Iveco-owner CNH Industrial and Nikola Motor will build the Nikola Tre in battery-electric and fuel cell version at the Iveco plant in Ulm, Germany. The first e-trucks to go into production from 2021 are the battery-electric 4×2 and 6×2 vehicles. The fuel cell version is planned for 2023.
The two partner companies have formed a joint venture called Nikola Tre – like the truck – which will manufacture the battery-electric model with a modular battery that can be configured to a capacity of up to 720 kWh. The electric drive has a maximum continuous output of 480 kW. Production is expected to start in the first quarter of 2021, with the delivery of the Nikola Tre scheduled to begin in the same year. In the first phase, 40 million euros will be invested to prepare the production facilities for final assembly of the new model.
Electrical versions with fuel cells built on the same platform will be tested in 2021 as part of the H2-Haul program supported by the European Union. The market launch is planned for 2023. The accompanying press release did not specify in the communication how much investment will be made in this subsequent phase.
The Nikola Tre, which was adapted for the European market, has little in common with the company’s US models shown so far; instead, it is based on Iveco’s popular S-Way platform. However, the drives, control systems and infotainment developed by Nikola have been integrated into this chassis. The tests are scheduled to start in mid-2020, and the prototypes are to be shown at the IAA Commercial Vehicles in September this year. The Iveco S-Way with conventional drive has so far been produced in Madrid and Valladolid, and the experts from Spain are now also to help with the start of production in southern Germany.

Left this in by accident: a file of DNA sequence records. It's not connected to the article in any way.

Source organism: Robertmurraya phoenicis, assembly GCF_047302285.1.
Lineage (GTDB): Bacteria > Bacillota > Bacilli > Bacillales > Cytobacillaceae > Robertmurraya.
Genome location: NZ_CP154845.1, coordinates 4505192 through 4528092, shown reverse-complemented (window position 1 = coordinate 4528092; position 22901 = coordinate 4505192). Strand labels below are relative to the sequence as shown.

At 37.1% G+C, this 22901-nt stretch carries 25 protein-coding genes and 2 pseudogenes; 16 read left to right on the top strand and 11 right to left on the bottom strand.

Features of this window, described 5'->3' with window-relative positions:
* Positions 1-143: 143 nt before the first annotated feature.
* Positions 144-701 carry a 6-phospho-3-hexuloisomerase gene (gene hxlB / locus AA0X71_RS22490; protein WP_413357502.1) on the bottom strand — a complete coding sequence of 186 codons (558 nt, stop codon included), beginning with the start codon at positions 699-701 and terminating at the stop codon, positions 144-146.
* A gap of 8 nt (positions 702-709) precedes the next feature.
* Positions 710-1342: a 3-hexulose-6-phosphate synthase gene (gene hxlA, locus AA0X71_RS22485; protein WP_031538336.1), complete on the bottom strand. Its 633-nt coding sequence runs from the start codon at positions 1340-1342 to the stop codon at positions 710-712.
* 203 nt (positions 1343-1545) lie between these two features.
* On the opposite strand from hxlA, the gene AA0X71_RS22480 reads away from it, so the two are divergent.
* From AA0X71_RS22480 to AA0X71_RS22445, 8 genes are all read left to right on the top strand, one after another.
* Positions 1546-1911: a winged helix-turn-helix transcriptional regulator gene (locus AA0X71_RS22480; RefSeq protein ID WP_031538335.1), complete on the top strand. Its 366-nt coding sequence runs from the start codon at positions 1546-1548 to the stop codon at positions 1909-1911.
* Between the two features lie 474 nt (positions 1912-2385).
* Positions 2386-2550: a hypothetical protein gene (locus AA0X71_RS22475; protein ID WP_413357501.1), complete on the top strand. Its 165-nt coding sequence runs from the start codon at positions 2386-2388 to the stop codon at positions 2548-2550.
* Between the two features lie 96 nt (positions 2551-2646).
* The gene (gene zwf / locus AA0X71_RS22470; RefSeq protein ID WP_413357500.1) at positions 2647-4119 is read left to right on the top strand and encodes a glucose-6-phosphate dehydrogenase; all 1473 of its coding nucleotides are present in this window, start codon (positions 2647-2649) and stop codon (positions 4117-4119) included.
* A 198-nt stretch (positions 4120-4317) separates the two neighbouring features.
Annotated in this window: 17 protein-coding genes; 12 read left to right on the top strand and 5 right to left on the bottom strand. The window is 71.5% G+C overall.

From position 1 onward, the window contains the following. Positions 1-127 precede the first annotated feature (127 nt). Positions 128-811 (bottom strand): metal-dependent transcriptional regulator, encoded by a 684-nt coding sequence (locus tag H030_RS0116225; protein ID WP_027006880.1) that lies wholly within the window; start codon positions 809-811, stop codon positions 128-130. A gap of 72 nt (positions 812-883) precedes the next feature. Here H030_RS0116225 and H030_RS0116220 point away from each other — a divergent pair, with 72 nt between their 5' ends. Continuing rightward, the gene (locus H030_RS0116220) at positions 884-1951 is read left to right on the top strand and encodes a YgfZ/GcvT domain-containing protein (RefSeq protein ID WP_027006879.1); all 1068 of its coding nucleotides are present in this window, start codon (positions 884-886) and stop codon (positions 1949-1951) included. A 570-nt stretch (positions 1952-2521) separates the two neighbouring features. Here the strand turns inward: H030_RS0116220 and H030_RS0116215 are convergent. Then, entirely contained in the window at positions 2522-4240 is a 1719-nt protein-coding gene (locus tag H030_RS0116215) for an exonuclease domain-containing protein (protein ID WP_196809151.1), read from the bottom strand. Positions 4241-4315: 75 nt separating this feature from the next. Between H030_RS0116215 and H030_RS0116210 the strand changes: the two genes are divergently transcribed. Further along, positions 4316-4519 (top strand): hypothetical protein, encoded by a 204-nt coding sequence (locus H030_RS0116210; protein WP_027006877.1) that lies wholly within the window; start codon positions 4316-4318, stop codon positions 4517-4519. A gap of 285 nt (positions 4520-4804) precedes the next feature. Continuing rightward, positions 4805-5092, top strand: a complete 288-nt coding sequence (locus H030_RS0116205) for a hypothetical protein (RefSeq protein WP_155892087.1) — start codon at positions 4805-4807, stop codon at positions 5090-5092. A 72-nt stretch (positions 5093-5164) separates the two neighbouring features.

Iveco owner CNH Industrial describes the Ulm site as the competence centre for the construction and design of chassis for Iveco. The region is characterised by its well-trained workforce and numerous research institutes focusing on fuel cells. After just missing out on being the location of the research production of battery cells (which is being built in Münster), the German state of Baden-Württemberg initiated the “HyFab-Baden-Württemberg” project. It funded it with a million-euro budget to carry out alternative research on fuel cell stacks in Ulm.
The establishment of the fuel cell project in a European joint venture between the US start-up Nikola and the Italian holding company CNH Industrial can, therefore, be regarded as somewhat of a success for politicians. In addition to the local funding project in Ulm, Nikola Tre will be benefitting from the federal government’s National Hydrogen Strategy, which provides for funding of two billion euros to finance a hydrogen innovation programme and to build up the necessary infrastructure. However, the draft is still being coordinated by the various departments and has not yet been decided.
“The decision to build the Nikola TRE in Ulm – a centre of heavy-duty truck engineering excellence – underscores the site’s strategic location at the heart of Germany’s fuel cell technology cluster,” says Hubertus Mühlhäuser, CEO of CNH Industrial.